Multi Timeframe Trend Tracking Strategy

Author: ChaoZhang, Date: 2023-11-14 14:29:39



This strategy combines moving averages, MACD and RSI across multiple timeframes to identify trend directions and trade S&P500 index trends.

Strategy Logic

  1. 10-day simple moving average judges price trend. Price crossing above 10-day MA indicates upside, and crossing below indicates downside.

  2. MACD judges momentum strength. It calculates difference between 12 and 21-day exponential moving averages, and crossover between the MACD line and signal line generates trading signals. MACD line crossing above signal line indicates upside, and crossing below indicates downside.

  3. 14-day RSI and its 50-day MA are calculated. RSI crossing above its MA is bullish signal, and crossing below is bearish signal.

  4. 1-min, 3-min and 5-min timeframes confirm trend consistency.

  5. When price crosses above 10-day MA, RSI crosses above its MA, and MACD line crosses above signal line, buy signal is generated. When price crosses below 10-day MA, RSI crosses below its MA, and MACD line crosses below signal line, sell signal is generated.


  1. Combining indicators improves signal accuracy. 10-day MA judges main trend, MACD determines momentum strength, and RSI confirms overbought/oversold levels. Indicator combo verifies each other and reduces incorrect trades.

  2. Multiple timeframe confirmation avoids market noise. Dual confirmation across 1-min, 3-min and 5-min timeframes ensures concurrent signal appearance and filters out false signals.

  3. Chart pattern assist visual judgment for reliability. Graphical pattern analysis avoids extreme overbought/oversold levels and reduces loss risks.

  4. Medium trading frequency suits index trading. 10-day MA as primary indicator prevents excessive trading, avoiding extra transaction costs from overtrading.


  1. Failure to detect abrupt reversal in irrational events. Such market turmoil disrupts model and should reduce position sizing for risk control.

  2. Fixed parameter settings without accounting for changing market conditions. Parameters should be dynamically adjusted for different market regimes in live trading.

  3. Overly idealized entry points with execution difficulty in practice. Entry signals should be fine-tuned with slippage to improve executable liquidity.

  4. Multiple timeframes increase signal delay. Proper risk control is required to minimize losses from delay during sudden events.


  1. Incorporate stop loss mechanisms like trailing stop loss and percentage stop loss to control single trade loss.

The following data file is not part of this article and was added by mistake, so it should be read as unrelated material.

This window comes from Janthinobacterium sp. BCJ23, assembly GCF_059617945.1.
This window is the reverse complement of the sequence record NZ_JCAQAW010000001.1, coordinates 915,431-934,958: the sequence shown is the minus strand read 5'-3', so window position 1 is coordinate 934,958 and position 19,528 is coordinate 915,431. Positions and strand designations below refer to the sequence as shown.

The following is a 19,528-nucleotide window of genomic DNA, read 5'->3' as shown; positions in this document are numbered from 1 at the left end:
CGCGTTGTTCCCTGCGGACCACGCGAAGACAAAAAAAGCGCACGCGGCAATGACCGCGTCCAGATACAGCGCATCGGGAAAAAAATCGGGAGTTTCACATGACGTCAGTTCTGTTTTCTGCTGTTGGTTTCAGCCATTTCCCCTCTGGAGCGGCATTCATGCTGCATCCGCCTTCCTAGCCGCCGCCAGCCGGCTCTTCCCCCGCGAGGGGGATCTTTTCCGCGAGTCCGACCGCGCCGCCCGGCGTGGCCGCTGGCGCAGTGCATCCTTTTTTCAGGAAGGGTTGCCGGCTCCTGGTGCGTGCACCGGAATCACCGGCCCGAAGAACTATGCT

2. Optimize dynamic parameter settings to adapt to evolving markets and improve strategy robustness.

  3. Consider market regime changes from significant events to avoid model shocks.

  4. Account for trading costs like slippage and adjust entry/exit points for better execution.

  5. Test different price inputs like candlestick as signal confirmation to diversify multi timeframe validation.

  6. Utilize machine learning algorithms on big data to automate strategy optimization.


This strategy trades S&P500 trends effectively through trend identification with multiple indicators and signal confirmation across timeframes. Its strengths lie in high signal accuracy and noise resilience, but risk control and dynamic parameter tuning are required. As an optimization over simple moving average strategies, it provides valuable inspirations and references for quantitative trading strategy enhancement.

start: 2022-11-07 00:00:00
end: 2023-11-13 00:00:00
period: 1d
basePeriod: 1h
exchanges: [{"eid":"Futures_Binance","currency":"BTC_USDT"}]

// This source code is subject to the terms of the Mozilla Public License 2.0 at
// © connor2279
strategy(title="SPX Strategy", shorttitle="SPXS", overlay=true)

len1 = 10
src1 = input(close, title="SMA Source #1")
out1 = ta.sma(src1, len1)
plot(out1, title="SMA #1", color=close >= out1 ? color.lime :, linewidth=2)

data_over = ta.crossover(close, out1)
dataO = close >= out1
data_under = ta.crossunder(close, out1)
dataU = close < out1

bgcolor(color=ta.crossover(close, out1) ?, 90) : na)
bgcolor(color=ta.crossunder(close, out1) ?, 90) : na)     

//Norm MacD
sma = 12
lma = 21
tsp = 10
np = 50
sh = ta.ema(close,sma)  

lon= ta.ema(close,lma) 

ratio = math.min(sh,lon)/math.max(sh,lon)

Mac = ratio - 1
    Mac := 2-ratio - 1
    Mac := ratio - 1

MacNorm = ((Mac-ta.lowest(Mac, np)) /(ta.highest(Mac, np)-ta.lowest(Mac, np)+.000001)*2)- 1

MacNorm2 = MacNorm

    MacNorm2 := Mac
    MacNorm2 := MacNorm
Trigger = ta.wma(MacNorm2, tsp)

trigger_above = Trigger >= MacNorm
trigger_under = Trigger < MacNorm
plotshape(ta.crossover(Trigger, MacNorm2), style=shape.triangledown,
plotshape(ta.crossunder(Trigger, MacNorm2), style=shape.triangledown, color=color.lime)

src = close
len = 14
srs = 50
up = ta.rma(math.max(ta.change(src), 0), len)
down = ta.rma(-math.min(ta.change(src), 0), len)
rsi = down == 0 ? 100 : up == 0 ? 0 : 100 - (100 / (1 + up / down))
mr = ta.sma(rsi,srs)
rsi_above = rsi >= mr
rsi_under = rsi < mr

buySignal = rsi_above and trigger_under and dataO
shortSignal = rsi_under and trigger_above and dataU
bgcolor(color=buySignal ?,97) : na)     
bgcolor(color=shortSignal ?, 97) : na)     
sellSignal = ta.cross(close, out1) or ta.cross(Trigger, MacNorm2) or ta.cross(rsi, mr)
if (buySignal)
    strategy.entry("LONG", strategy.long, 1)

if (shortSignal)
    strategy.entry("SHORT", strategy.short, 1)

// Submit exit orders
strategy.close("LONG", when=sellSignal)
strategy.close("SHORT", when=sellSignal)